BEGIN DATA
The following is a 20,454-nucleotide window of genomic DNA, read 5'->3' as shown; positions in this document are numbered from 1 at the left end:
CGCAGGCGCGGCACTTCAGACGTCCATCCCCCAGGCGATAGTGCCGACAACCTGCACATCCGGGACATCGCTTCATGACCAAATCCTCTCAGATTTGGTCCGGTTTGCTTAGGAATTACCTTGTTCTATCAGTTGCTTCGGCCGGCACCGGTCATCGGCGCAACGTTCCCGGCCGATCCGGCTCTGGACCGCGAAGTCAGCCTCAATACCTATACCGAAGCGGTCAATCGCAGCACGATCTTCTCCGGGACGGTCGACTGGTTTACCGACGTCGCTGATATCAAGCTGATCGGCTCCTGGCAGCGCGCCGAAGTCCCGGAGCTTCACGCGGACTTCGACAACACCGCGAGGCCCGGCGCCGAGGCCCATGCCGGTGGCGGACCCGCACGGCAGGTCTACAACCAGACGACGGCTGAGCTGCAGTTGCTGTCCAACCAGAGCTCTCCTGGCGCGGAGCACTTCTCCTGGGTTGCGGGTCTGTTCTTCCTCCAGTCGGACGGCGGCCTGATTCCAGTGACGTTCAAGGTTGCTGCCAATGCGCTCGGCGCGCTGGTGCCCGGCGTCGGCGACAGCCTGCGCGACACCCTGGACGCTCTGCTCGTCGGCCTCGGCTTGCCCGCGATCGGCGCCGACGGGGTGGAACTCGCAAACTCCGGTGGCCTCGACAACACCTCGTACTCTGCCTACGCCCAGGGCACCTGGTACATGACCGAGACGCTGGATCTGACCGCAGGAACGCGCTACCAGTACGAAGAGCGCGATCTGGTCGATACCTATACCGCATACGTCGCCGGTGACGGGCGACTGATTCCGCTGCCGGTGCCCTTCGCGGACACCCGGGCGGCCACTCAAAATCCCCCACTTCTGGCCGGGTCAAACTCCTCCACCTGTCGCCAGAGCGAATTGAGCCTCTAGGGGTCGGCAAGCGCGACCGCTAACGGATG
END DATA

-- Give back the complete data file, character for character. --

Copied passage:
The following is a 20,454-nucleotide window of genomic DNA, read 5'->3' as shown; positions in this document are numbered from 1 at the left end:
CGCAGGCGCGGCACTTCAGACGTCCATCCCCCAGGCGATAGTGCCGACAACCTGCACATCCGGGACATCGCTTCATGACCAAATCCTCTCAGATTTGGTCCGGTTTGCTTAGGAATTACCTTGTTCTATCAGTTGCTTCGGCCGGCACCGGTCATCGGCGCAACGTTCCCGGCCGATCCGGCTCTGGACCGCGAAGTCAGCCTCAATACCTATACCGAAGCGGTCAATCGCAGCACGATCTTCTCCGGGACGGTCGACTGGTTTACCGACGTCGCTGATATCAAGCTGATCGGCTCCTGGCAGCGCGCCGAAGTCCCGGAGCTTCACGCGGACTTCGACAACACCGCGAGGCCCGGCGCCGAGGCCCATGCCGGTGGCGGACCCGCACGGCAGGTCTACAACCAGACGACGGCTGAGCTGCAGTTGCTGTCCAACCAGAGCTCTCCTGGCGCGGAGCACTTCTCCTGGGTTGCGGGTCTGTTCTTCCTCCAGTCGGACGGCGGCCTGATTCCAGTGACGTTCAAGGTTGCTGCCAATGCGCTCGGCGCGCTGGTGCCCGGCGTCGGCGACAGCCTGCGCGACACCCTGGACGCTCTGCTCGTCGGCCTCGGCTTGCCCGCGATCGGCGCCGACGGGGTGGAACTCGCAAACTCCGGTGGCCTCGACAACACCTCGTACTCTGCCTACGCCCAGGGCACCTGGTACATGACCGAGACGCTGGATCTGACCGCAGGAACGCGCTACCAGTACGAAGAGCGCGATCTGGTCGATACCTATACCGCATACGTCGCCGGTGACGGGCGACTGATTCCGCTGCCGGTGCCCTTCGCGGACACCCGGGCGGCCACTCAAAATCCCCCACTTCTGGCCGGGTCAAACTCCTCCACCTGTCGCCAGAGCGAATTGAGCCTCTAGGGGTCGGCAAGCGCGACCGCTAACGGATG